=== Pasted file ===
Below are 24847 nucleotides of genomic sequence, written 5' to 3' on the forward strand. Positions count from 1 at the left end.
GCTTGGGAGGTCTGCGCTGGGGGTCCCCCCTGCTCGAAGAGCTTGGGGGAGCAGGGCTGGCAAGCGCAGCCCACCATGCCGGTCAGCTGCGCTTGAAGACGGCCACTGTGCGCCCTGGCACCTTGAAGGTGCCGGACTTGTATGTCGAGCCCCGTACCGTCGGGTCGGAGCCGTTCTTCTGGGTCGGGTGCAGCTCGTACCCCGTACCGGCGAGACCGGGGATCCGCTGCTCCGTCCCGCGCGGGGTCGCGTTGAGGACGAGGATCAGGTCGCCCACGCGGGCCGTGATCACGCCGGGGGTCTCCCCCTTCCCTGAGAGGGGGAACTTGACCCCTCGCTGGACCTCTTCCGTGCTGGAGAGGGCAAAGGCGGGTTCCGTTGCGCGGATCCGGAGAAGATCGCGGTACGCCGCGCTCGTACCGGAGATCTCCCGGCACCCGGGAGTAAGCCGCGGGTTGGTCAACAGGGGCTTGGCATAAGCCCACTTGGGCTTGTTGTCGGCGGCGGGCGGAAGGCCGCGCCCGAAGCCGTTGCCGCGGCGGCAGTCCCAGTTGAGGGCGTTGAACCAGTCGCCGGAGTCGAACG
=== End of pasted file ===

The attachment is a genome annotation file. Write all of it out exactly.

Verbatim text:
Below are 24847 nucleotides of genomic sequence, written 5' to 3' on the forward strand. Positions count from 1 at the left end.
GCTTGGGAGGTCTGCGCTGGGGGTCCCCCCTGCTCGAAGAGCTTGGGGGAGCAGGGCTGGCAAGCGCAGCCCACCATGCCGGTCAGCTGCGCTTGAAGACGGCCACTGTGCGCCCTGGCACCTTGAAGGTGCCGGACTTGTATGTCGAGCCCCGTACCGTCGGGTCGGAGCCGTTCTTCTGGGTCGGGTGCAGCTCGTACCCCGTACCGGCGAGACCGGGGATCCGCTGCTCCGTCCCGCGCGGGGTCGCGTTGAGGACGAGGATCAGGTCGCCCACGCGGGCCGTGATCACGCCGGGGGTCTCCCCCTTCCCTGAGAGGGGGAACTTGACCCCTCGCTGGACCTCTTCCGTGCTGGAGAGGGCAAAGGCGGGTTCCGTTGCGCGGATCCGGAGAAGATCGCGGTACGCCGCGCTCGTACCGGAGATCTCCCGGCACCCGGGAGTAAGCCGCGGGTTGGTCAACAGGGGCTTGGCATAAGCCCACTTGGGCTTGTTGTCGGCGGCGGGCGGAAGGCCGCGCCCGAAGCCGTTGCCGCGGCGGCAGTCCCAGTTGAGGGCGTTGAACCAGTCGCCGGAGTCGAACG